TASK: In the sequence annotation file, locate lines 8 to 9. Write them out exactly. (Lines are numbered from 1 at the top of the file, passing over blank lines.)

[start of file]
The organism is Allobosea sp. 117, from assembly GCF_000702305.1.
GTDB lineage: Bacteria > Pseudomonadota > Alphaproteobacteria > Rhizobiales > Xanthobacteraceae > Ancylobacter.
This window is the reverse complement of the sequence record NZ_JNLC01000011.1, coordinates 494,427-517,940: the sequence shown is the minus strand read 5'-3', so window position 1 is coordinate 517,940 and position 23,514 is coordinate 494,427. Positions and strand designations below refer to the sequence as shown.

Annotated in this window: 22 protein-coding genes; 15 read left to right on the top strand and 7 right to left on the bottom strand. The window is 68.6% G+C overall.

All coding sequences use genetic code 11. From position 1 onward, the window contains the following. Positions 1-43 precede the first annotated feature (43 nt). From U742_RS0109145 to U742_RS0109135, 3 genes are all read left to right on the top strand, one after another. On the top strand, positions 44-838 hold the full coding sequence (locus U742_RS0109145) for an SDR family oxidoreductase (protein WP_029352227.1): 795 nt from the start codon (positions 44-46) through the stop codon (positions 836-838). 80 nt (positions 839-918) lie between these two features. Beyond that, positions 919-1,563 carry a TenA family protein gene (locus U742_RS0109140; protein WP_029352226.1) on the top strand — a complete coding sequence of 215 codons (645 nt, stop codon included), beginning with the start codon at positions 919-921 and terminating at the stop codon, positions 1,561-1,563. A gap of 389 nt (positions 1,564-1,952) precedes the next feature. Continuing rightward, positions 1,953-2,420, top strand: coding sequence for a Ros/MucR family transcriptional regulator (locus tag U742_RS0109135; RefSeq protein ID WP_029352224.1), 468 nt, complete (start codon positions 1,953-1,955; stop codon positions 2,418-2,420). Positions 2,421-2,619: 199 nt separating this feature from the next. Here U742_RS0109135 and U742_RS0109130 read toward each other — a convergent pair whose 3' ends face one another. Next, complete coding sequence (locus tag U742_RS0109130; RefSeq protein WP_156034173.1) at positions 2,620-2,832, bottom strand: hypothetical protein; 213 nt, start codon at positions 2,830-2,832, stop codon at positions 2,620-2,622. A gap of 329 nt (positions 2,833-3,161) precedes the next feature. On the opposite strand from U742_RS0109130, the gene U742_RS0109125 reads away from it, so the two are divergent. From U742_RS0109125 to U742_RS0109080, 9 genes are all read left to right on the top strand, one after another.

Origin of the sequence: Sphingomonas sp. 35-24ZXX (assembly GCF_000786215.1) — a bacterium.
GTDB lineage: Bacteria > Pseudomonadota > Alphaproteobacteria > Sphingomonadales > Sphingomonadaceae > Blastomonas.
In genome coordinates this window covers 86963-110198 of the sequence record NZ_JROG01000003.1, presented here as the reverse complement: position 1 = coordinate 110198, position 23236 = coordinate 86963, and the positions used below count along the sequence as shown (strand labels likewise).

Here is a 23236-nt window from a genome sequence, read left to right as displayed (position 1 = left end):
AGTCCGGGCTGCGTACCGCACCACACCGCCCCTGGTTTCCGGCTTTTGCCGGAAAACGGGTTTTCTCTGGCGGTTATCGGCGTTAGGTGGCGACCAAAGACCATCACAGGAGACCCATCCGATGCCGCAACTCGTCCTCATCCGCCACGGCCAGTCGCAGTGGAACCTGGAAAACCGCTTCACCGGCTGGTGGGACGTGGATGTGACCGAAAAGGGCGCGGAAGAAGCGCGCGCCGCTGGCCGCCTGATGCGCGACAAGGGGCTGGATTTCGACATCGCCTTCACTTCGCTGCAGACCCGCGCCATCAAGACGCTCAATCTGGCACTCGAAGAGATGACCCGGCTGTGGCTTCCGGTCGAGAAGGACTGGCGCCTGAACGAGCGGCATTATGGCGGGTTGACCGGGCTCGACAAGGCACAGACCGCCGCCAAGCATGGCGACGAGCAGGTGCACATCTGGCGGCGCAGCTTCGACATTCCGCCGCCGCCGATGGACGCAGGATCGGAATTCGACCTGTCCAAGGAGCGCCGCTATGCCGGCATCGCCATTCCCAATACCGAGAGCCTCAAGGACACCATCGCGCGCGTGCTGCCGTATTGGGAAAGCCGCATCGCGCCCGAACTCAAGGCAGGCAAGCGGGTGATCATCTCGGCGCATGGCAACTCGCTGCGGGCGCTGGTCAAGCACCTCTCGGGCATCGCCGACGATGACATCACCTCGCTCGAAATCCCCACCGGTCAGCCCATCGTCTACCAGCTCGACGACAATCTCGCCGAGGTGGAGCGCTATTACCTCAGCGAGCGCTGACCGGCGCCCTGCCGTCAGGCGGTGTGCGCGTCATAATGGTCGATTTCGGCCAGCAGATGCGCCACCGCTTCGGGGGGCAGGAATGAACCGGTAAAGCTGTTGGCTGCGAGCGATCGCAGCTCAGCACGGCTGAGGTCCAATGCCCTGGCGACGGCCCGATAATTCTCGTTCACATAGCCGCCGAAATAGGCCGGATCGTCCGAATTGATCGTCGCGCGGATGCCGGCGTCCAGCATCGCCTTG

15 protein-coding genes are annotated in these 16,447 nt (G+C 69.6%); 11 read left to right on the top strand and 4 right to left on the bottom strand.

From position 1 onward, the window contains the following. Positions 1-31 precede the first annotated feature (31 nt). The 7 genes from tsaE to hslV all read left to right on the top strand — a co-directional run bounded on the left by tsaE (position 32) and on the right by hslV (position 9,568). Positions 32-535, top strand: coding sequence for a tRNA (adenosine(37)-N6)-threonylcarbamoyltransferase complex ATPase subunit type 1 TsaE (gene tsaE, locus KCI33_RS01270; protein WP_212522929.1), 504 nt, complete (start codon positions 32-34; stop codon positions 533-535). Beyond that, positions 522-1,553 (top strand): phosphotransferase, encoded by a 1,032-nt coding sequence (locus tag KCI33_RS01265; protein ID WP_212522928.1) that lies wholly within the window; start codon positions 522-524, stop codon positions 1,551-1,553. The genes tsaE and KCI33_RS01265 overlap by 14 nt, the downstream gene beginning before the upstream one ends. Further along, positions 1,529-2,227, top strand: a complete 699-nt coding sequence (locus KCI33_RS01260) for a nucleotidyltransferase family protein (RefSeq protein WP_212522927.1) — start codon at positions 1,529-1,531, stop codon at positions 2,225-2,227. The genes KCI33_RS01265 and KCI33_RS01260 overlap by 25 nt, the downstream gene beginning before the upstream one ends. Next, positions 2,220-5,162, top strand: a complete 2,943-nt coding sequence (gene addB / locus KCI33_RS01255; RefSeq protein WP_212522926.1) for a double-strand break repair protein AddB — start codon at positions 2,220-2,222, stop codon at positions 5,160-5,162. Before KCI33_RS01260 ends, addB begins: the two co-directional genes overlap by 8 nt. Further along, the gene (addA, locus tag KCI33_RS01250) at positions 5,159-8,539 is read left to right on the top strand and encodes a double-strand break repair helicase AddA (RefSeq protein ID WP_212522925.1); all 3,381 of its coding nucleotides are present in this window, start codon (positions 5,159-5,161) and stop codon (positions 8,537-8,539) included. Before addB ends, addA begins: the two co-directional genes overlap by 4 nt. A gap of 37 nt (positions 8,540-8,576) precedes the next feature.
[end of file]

In genome coordinates this window covers 86963-110198 of the sequence record NZ_JROG01000003.1, presented here as the reverse complement: position 1 = coordinate 110198, position 23236 = coordinate 86963, and the positions used below count along the sequence as shown (strand labels likewise).

Here is a 23236-nt window from a genome sequence, read left to right as displayed (position 1 = left end):